I was 22 years old, fresh out of art school and had been at Doyle Dane Bernbach for one month. It was 1963, and by then most of the first shots of what became known as the "creative revolution" had been fired - mostly by Bernbach and his troops.
Bernbach was leading the agency by roaming the halls and dashing in and out of art directors' and writers' offices, but hadn't yet made it back to where the Young Turks - such as myself - sat, slaving over glue pots and pasting ads together. So this encounter in the elevator terrified me.
After all, this was Bill Bernbach: the Bernbach that everyone in the agency constantly talked about and whose approval was all that mattered to every art director and writer at DDB.
Selling work and winning creative awards paled in the face of being able to say: "We showed the ad to Bill and he liked it."
"Bill liked it" were the three most important words in the world to a creative person.
For a year after, my exposure to Bernbach was limited to the halls, elevators and DDB Christmas party at the Waldorf Astoria.
One day, when I was a junior art director and in one of my rages over an ad that was killed by a client, I announced to the account executive: "I am going to see Bernbach. I've had enough of this client." And before I could stop myself, there I was sitting outside his office, next to his long-time secretary Nancy Underwood, and shaking like a leaf. To my amazement, the man sitting behind the round table spoke to me more like a caring grandfather than like the mythical figure I was in such a nervous state about meeting. He was patient, listened, looked at the ad and gave me some ideas for improvement. Before I knew it, I was back downstairs working on a new ad.
It was like a dream. Did I really just have a meeting with Bernbach? I went storming up there like a self-entitled creative brat and he treated me with respect and kindness. He took the time to listen to a young, egotistical kid from Brooklyn with an accent that made English sound like his second language. He provided me with lifelong inspiration and confidence by telling me that I was one of the young talents in the agency and he was expecting big things from me.
As the years passed, my relationship with Bernbach changed. I became more comfortable in his presence, but it was always clear that he was the teacher and I remained the student. He repeatedly asked me to call him "Bill", and my reply was always the same: "Mr Bernbach, I can't call you anything but Mr Bernbach." He'd laugh and we'd go on with whatever we were talking about.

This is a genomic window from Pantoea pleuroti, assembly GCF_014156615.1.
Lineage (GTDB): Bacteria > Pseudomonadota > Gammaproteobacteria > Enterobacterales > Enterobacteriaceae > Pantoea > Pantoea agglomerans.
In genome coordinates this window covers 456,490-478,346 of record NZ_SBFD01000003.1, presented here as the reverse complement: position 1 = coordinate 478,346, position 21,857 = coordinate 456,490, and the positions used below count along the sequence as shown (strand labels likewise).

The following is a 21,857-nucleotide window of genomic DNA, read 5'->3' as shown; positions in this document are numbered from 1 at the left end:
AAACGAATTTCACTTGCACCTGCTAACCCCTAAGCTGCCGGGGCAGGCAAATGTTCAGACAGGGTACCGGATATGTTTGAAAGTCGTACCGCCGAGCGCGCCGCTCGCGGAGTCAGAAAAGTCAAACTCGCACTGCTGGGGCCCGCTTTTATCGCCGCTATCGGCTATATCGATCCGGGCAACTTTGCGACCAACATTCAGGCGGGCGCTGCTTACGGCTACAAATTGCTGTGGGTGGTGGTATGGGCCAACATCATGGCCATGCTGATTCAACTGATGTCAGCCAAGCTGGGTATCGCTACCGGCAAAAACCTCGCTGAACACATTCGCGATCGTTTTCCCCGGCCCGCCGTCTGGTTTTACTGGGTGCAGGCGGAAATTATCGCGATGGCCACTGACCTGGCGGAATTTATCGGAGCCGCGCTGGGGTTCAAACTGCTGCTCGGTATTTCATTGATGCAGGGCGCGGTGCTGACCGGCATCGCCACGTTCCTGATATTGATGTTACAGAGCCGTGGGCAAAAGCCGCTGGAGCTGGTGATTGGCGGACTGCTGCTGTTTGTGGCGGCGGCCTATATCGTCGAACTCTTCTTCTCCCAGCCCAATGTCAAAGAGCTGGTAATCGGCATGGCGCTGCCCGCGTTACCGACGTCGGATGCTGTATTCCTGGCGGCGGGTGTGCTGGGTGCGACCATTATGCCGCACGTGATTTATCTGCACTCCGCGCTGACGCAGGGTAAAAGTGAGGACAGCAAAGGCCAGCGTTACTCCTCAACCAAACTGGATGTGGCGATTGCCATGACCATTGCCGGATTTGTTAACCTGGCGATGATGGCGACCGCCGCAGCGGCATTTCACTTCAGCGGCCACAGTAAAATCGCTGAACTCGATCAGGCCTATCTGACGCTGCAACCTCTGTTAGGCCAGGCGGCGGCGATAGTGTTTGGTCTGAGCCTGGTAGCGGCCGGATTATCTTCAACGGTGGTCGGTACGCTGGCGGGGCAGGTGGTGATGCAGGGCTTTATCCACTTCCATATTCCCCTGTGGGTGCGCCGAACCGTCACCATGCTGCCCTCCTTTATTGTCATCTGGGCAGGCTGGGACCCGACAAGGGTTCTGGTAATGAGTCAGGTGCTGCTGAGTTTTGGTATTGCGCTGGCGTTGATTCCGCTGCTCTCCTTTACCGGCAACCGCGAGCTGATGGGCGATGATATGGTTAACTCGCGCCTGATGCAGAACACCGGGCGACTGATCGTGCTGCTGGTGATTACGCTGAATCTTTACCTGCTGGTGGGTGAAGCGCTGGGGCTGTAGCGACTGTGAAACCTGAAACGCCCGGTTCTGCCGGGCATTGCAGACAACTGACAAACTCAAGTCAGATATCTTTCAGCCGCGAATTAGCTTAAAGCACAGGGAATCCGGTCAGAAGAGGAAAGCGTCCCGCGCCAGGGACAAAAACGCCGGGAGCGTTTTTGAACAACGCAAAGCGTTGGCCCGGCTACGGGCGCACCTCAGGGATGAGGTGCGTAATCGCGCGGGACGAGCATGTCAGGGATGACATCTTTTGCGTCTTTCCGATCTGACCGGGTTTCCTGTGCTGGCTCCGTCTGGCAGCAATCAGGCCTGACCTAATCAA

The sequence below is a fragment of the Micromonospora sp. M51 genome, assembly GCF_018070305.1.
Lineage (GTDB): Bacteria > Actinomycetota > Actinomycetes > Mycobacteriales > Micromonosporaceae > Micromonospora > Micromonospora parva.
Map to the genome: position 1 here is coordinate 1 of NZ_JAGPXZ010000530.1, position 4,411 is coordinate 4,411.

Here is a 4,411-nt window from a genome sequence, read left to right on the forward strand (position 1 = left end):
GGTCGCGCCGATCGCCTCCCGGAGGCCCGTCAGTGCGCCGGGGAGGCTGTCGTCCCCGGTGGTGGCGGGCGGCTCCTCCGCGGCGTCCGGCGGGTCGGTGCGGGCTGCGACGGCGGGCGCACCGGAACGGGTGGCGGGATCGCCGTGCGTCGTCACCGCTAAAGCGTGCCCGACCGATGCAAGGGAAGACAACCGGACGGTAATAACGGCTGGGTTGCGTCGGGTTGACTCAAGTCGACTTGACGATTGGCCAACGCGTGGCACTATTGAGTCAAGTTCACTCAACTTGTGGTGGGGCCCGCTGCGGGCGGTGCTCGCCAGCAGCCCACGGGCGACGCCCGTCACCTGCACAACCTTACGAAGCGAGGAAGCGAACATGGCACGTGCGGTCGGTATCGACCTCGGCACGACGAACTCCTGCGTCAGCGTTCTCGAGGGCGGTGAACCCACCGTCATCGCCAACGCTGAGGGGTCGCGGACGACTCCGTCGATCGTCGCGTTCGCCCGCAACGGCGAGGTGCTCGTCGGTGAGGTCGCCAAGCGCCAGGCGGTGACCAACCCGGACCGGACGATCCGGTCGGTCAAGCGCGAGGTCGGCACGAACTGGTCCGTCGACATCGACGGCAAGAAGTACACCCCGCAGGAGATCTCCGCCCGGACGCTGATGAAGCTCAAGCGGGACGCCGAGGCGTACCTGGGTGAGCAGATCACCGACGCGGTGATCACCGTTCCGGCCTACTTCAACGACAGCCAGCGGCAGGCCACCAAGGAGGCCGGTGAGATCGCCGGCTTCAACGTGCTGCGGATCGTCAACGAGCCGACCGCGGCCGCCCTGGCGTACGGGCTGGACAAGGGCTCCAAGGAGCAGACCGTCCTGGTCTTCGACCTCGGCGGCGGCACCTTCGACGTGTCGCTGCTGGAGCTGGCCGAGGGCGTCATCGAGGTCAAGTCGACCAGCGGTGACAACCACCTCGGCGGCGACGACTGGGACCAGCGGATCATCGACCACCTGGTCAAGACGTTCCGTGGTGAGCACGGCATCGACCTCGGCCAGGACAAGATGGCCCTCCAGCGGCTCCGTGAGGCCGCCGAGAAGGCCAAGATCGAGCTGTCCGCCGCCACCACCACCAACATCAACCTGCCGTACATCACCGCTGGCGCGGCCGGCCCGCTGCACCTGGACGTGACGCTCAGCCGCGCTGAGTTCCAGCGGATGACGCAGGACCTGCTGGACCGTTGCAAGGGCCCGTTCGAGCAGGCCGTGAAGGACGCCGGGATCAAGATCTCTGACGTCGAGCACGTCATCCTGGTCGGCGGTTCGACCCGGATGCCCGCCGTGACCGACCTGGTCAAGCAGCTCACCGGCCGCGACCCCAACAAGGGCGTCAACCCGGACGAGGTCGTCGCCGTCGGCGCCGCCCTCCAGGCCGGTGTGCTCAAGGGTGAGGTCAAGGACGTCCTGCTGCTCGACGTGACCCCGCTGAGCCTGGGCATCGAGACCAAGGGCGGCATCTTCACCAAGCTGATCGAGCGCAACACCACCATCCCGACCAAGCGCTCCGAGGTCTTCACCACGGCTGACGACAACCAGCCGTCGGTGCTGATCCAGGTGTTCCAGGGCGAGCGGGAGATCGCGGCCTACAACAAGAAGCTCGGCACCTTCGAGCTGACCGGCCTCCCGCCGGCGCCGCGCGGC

I discovered things about him that I certainly didn't expect. If you presented to him and he didn't like a particular ad in a campaign, he simply ignored it. He would never address why he didn't like it, or why it didn't work - he just ignored it.
I learned this the hard way in a meeting with Bob Gage. We were showing Bernbach five new ads and I noted that there was one ad that he hadn't said a word about. I did this several times and, on the final try, I received a swift kick under the table from Gage. As we were leaving his office, Gage whispered to me: "If he doesn't talk about it, he doesn't like it." If Bill suggested a line for an ad, it was more than just a suggestion.
I learned little things about him - such as how he was a fastidious dresser and only wore blue shirts because someone once told him he looked best in them, plus they photograph well. On a trip with him to Chicago, I found he, like me, was a "white-knuckle flyer", and that every once in a while he spoke above a whisper. While I still adored him, I started to see that he wasn't perfect. I think this made most of us who worked for him love him even more. He was human and had faults - just like the rest of us.
My relationship with Bernbach became one of the most important in my life. To this day, it's hard for me to talk about him without tears welling up in my eyes.I still have the note he took the time to write to me when I left DDB in 1971. His ideas about the business have been my guiding principles. He pointed out that we are not in the communication business (as many thought then and still think today), but in the persuasion business.
That persuasion is not a science, it's an art.
Research, customer insight and product information may tell us what to say in an ad, but it is how you say it that really matters, and that has never more been true than today.
How you say it takes talent, and figuring out how to say it in the most impactful and effective way takes special talent.
This is what I, and every art director and writer then and now, owe Bernbach.
He made talent count. He made the business one where wit, intelligence and artistry not only mattered but were essential to succeed. He gave us and the world a different view of what we did every day for a living. He called it the "aesthetic choice". Even though I worked for greats such as Carl Ally, Mary Wells and Jay Chiat, I never really stopped working for one man: Bill Bernbach.